Lake Ontario: Try for smallmouth bass in 10 to 20 feet of water with crayfish, tube jigs or drop-shot rigs. Chinook salmon fishing continued to be good, with fish being found in 150 to 300 feet of water. If you’re not marking bait or fish, keep covering water to you find them. Cut bait, spoons and flasher and flies were still working and green continued to be a good color.
Oswego River: Look for smallmouth bass in the river with crayfish or tube jigs; also try crayfish for the sheepshead.
Remember, the bridge to Leto Island is closed, and there are mandatory PFD zones on the river.
Salmon River: A few smallmouth bass were being caught.
Oneida Lake: An algal bloom had the water really colored. Sometimes during these algal blooms largemouth bass will move into very shallow water near shore. So, if not catching them deeper you may want to move shallower. Walleye were being taken both in deep water by anglers trolling with worm harnesses or blade baits, and also in the shallow water around isolated weed clumps.
Sandy Pond: The DEC launch was reopened last month. Use caution and watch your wake while boating in the bay.
Sodus and Irondequoit bays: Use caution when boating as the lake level is still high and most bays have a 5 mph speed limit.
Finger Lakes/Southern Tier
Lake Ontario: Chinook salmon were hitting on flashers and flies, spoons or cut bait in 200 to 500 feet of water. Lake trout were being taken near bottom on spoons are flashers and small plugs or flies.
Cayuga Lake: Keep an eye out for weed mats and other debris, as they have been an issue for some anglers when trolling. Water fleas are starting to be a nuisance for some anglers when trolling. Sometimes using a heavier-test monofilament helps to avoid some of the fleas, as does trolling with lines that don’t run as straight “up and down” like lines fished off downriggers. Try trolling with wire and Dipseys, or copper. Vertical jigging is also another option. Anglers continued to have good luck catching lake trout either trolling or vertical jigging. Trolling 30 to 60 feet down over 80 to 120 feet of water has been a good starting point, as has vertical jigging in 80-95 feet.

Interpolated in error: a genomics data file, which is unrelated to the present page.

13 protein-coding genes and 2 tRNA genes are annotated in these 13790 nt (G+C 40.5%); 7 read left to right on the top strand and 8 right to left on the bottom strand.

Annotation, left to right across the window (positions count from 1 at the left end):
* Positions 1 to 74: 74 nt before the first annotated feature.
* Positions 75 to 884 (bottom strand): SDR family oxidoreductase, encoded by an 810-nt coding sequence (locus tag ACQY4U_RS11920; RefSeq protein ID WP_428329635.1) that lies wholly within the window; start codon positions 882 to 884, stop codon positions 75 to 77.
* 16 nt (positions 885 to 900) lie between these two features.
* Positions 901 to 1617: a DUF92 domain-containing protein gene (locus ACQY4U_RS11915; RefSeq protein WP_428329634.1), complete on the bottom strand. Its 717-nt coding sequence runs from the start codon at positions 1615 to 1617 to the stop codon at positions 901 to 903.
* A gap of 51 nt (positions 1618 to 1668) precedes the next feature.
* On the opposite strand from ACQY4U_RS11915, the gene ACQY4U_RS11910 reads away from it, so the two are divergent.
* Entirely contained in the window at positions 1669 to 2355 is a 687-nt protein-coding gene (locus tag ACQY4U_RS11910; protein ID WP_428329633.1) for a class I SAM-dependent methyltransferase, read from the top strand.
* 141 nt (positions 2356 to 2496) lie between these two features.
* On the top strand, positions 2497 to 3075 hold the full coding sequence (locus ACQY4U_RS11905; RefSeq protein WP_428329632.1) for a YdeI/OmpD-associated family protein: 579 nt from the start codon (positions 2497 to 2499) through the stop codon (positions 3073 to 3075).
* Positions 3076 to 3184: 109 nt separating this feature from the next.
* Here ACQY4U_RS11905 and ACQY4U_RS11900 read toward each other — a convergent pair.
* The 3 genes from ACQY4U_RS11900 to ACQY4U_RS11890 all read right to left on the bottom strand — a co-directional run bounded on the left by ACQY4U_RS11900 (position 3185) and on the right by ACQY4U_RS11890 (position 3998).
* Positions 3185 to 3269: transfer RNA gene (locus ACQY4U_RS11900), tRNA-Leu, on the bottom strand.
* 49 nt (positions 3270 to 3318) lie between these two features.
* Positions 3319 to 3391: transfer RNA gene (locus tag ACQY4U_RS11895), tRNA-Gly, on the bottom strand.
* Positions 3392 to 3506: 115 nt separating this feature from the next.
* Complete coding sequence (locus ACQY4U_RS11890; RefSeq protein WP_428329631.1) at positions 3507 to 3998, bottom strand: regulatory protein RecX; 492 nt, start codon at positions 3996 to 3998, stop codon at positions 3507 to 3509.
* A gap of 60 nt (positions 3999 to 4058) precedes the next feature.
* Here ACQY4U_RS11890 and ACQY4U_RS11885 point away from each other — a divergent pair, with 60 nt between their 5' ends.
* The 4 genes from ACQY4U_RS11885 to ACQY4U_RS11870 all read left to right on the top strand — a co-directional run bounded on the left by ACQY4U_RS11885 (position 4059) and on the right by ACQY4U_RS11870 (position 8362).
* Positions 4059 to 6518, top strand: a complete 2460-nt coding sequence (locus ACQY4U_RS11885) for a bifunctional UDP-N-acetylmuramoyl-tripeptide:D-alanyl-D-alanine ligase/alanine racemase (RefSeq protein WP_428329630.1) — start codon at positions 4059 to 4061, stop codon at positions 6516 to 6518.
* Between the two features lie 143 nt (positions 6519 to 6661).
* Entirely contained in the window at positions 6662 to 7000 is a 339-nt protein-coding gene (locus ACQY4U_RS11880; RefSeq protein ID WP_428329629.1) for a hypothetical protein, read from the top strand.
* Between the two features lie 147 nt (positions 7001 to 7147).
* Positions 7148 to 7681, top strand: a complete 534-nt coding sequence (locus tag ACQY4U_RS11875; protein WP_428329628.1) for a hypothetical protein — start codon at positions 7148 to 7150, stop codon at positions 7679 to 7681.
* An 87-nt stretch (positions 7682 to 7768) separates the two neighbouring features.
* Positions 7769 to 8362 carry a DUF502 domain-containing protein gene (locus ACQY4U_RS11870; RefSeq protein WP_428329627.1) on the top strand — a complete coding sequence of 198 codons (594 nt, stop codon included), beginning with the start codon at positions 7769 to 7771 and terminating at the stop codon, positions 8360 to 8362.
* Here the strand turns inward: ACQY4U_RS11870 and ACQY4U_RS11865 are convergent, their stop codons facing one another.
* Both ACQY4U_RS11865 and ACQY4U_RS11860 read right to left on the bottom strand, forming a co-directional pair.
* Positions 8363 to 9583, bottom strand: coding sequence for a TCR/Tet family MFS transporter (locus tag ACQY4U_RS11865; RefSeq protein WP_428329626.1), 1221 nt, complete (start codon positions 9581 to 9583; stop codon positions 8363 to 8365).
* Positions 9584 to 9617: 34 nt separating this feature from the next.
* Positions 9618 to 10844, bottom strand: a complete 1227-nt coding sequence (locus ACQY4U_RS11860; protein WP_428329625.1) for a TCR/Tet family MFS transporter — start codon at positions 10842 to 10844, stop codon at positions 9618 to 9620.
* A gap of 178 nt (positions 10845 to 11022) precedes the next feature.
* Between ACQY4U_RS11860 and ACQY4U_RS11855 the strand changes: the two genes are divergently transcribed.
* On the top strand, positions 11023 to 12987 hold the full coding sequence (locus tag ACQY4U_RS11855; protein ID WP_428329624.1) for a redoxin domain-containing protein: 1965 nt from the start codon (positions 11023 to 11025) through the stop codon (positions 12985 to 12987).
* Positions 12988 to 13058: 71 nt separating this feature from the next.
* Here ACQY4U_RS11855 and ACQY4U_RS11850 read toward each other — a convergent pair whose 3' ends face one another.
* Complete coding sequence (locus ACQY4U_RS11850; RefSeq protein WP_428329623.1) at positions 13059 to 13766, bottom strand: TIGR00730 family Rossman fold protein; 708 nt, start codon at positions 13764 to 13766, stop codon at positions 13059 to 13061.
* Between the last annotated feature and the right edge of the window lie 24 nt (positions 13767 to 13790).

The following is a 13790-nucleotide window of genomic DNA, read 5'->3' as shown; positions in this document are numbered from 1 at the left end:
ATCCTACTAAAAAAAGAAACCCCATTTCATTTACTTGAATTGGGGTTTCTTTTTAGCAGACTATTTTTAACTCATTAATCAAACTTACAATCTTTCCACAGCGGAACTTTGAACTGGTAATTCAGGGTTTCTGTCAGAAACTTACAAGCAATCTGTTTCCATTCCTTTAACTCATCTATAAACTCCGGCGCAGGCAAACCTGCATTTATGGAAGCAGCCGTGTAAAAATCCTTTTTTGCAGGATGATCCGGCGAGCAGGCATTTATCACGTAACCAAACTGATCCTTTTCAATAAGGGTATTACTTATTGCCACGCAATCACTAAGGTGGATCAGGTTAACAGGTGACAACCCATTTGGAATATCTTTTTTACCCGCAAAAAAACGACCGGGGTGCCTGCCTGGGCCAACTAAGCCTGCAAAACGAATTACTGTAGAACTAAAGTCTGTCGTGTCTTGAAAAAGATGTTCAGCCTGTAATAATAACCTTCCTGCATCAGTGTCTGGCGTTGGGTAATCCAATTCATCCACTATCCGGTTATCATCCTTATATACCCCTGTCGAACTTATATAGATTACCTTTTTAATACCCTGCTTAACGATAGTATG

Skaneateles Lake: Trolling 25 to 30 feet down over 50 to 60 feet of water with small spoons was working for lake trout and rainbow trout. Look for smallmouth bass in 10 to 20 feet of water with perch-colored Rapalas, tube baits, topwaters, and wacky-rigged Senko-style baits. Rock bass should be biting in the same areas and on the same baits.
Owasco Lake: Weed mats and fleas were making trolling difficult at times. Lake trout were being taken 50 to 60 feet down on spoons or flasher and flies. A few rainbow trout were also being caught.
Seneca Lake: Water fleas are becoming more abundant and can be a nuisance when trolling. Fishing with heavier line (20-pound test or greater) sometimes helps as it collects fewer fleas. Another option is to vertical jig instead of trolling. Trolling spoons or flashers and flies down 50 to 70 feet has been working for lake trout.
Keuka Lake: Spiny water fleas have been a headache for trollers. One option is to vertical jig instead of trolling. Lake trout were hitting on alewives fished near bottom in 90 to 115 feet of water. Vertical jigging at the same depths with plastics has been working well for lakers. Smallmouth bass were being caught in 30 to 60 feet of water off points.
Otisco Lake: Look for bass near shore or around the weedbeds. For tiger muskies, try casting or trolling with large spinnerbaits, chatterbaits, stickbaits or swimbaits.
Whitney Point Reservoir: Try along shore for smallmouth bass using crankbaits, spinnerbaits or tube jigs. Look for walleye along the old river channel